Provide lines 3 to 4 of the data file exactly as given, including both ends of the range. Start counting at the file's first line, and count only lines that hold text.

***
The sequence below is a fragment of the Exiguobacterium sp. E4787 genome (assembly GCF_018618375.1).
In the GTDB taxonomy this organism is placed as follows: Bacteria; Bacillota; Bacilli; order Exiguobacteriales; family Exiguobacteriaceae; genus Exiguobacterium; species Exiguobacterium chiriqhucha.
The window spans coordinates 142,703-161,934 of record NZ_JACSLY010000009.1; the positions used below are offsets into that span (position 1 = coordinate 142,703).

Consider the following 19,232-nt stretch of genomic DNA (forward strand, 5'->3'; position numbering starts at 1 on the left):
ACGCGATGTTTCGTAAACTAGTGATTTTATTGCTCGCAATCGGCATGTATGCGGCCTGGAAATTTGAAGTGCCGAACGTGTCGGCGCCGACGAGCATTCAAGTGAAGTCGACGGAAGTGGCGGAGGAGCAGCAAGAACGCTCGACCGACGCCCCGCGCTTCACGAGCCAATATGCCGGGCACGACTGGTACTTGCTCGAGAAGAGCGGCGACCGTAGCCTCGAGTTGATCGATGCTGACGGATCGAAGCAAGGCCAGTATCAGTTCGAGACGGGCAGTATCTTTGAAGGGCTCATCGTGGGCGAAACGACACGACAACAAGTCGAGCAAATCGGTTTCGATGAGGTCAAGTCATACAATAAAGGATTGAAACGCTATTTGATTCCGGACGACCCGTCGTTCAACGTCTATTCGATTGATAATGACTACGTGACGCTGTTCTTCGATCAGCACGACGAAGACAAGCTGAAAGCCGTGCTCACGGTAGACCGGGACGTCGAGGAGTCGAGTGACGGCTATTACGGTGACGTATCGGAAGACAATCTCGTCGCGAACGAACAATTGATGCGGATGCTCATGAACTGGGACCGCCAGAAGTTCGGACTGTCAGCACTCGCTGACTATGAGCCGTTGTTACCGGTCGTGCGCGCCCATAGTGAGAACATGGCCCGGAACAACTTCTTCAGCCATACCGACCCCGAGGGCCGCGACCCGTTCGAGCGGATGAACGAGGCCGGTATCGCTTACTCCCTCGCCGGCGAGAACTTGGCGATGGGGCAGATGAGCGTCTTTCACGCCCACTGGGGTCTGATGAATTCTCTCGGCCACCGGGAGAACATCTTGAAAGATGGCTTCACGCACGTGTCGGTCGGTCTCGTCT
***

The window spans coordinates 142,703-161,934 of record NZ_JACSLY010000009.1; the positions used below are offsets into that span (position 1 = coordinate 142,703).

Consider the following 19,232-nt stretch of genomic DNA (forward strand, 5'->3'; position numbering starts at 1 on the left):